OK I have mentioned before it is just Pauline and I now and we don’t need all that meat at one time anymore so what are we going to do with it.  Apparently I make pretty good sausage and there are people that are willing to buy shares in an animal when we have it available.  It is time to start making calls.  Tuesday comes and off we go to the local processor.  I finally figured out that I could make the half hour ride there to deliver it, the half hour ride to pick it up pay him the cost to have it slaughtered  hung and chilled and still be several hours ahead of what  it would take me to do it by myself.  A lot of wrestling goes into one man handling something that large.  Got him back on Thursday afternoon late and immediately started boning out Friday morning.  Just about 275 lbs. of boneless meat when it is done.  Boneless except for the ribs and shanks of course.  Personally I am convinced it would be near sacrilegious to bone out ribs for sausage.  The shanks were all cut for braising as well.  Too much tough chewy tissue there to make good sausage so we do something else we enjoy with it.  OH yeah!  The bacon!  Another one of those spiritual issues.  It goes in the refrigerator in a two gallon plastic bag with the proper seasonings and a few days later it gets to visit the smoker.  See .  The recipe for seasoning bacon and smoking process I use is not my own but I have lost both the name of and internet address of the person whose it is.  It is an English person, I think, and he speaks of Charcuterie (/ʃɑːrˌktəˈr/ or /ʃɑːrˈktəri/; northern French: [ʃaʁkytˈʁi] or southern French: [ʃaʁkytəˈʁi], from chair ‘flesh’ and cuit ‘cooked’) is the branch of cooking devoted to prepared meat products, such as bacon, ham, sausage, terrines, galantines, ballotines, pâtés, and confit, primarily from pork.[1] a lot.  I still have not figured out how to pronounce that.  His recipe is short sweet, in more ways than one, and easy to accomplish.  And it turns out GOOOOOD!!!!  I started out with another by accident until the part where it called for bay leaves.  I started to question but continued on.  Then I hit garlic and juniper berries and that was too much.  Bacon is mostly breakfast food for me.  Garlic and juniper berries do not fit there somehow. Anyway back to the one I know and love.  Go ahead call me simple it has been said before but I like it that way.

Saturday morning the bacon hits the smoker.  I certainly hope I can convince Pauline to have some for breakfast If I get it finished in time.  That wasn’t a problem.  She enjoys it the same as I do and brunch is what is preferred on the weekends.  Two sides were smoked.  One with honey and one with brown sugar and would you believe one more time I did not keep them separated enough to be sure which was which.  They were both good.  Oh yeah we had some of each.  The one I THINK was the honey was preferred by both of us but we will have no problem using both.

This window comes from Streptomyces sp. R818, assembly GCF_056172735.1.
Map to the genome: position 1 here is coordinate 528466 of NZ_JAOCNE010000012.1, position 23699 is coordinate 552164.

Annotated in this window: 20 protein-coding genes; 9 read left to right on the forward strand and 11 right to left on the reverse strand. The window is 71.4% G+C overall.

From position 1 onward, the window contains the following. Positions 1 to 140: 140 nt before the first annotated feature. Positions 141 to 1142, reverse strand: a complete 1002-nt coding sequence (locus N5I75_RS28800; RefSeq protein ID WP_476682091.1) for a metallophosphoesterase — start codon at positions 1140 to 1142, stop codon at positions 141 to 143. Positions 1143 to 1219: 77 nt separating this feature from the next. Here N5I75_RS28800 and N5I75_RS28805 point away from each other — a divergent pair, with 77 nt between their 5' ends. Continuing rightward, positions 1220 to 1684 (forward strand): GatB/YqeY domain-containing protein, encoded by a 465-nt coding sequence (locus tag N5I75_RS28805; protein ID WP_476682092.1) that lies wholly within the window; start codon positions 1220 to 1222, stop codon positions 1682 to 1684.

There is a problem with homemade bacon.  Unless you have a slicer or are far better with a knife than I am you will not get it as thin as store bought so it will not fry up crispy like store bought.  I still love it.

But back to the sausage.  We made 30 lbs. of Stuffed Italian and a hundred and twenty five lbs. of country and we managed to keep about 10 pounds of the country but no Italian.  No complaints and a lot of compliments so I guess it is good.   We still have 50 lbs. of meat in the freezer that we will use later.  That will make excellent sausage as well.

Sausage was originally just seasoned and preserved meats from the scraps and trimmings not being left on or used in the other cuts.  A way to insure everything was used and not lost to spoilage.  Necessity due to a lack of refrigeration.  Spices and smoking both act as preservatives.  Today whole hog sausage is not uncommon.  Is it whole hog?  We don’t know for sure.  I will say however that unless the animal is quite fat the sausage could turn out dry.  The hams and loins both do not have a lot of marbeling in most cases and yes the cap or outside fat can be mixed in but it still is not the same as the meats that naturally have more fat within the muscle.

So how do you do it.  It is simple but that does not mean easy.  You start with good meat.  Enough fat to keep it moist but not enough that a lot of it is left in the pan.  Keep it COLD upper 30s to lower 40s is where I like mine. Cut up into pieces your grinder can easily handle.  Mix before you start to distribute the fat evenly. Find or make a seasoning mixture that you like.  For country or breakfast  I grind once through a 3/8″ plate, mix in the seasoning mix well.  Make sure it is evenly mixed throughout.  Put the seasonings in ICE COLD WATER if you want to, to can help in the mixing.  But not to much it will spit and splatter when being cooked.  Grind a second time through a 3/16 or 1/8 plate if that is what you have.  KEEP IT COLD THROUGHOUT.  Mix again after second grinding package and refrigerate or freeze as you wish and need.

Not complicated but not easy either.

OPPS here is Pauline with breakfast ready.  psSausage of course eggs and pancakes.  I am going to sign off here and enjoy the fruits of our labor.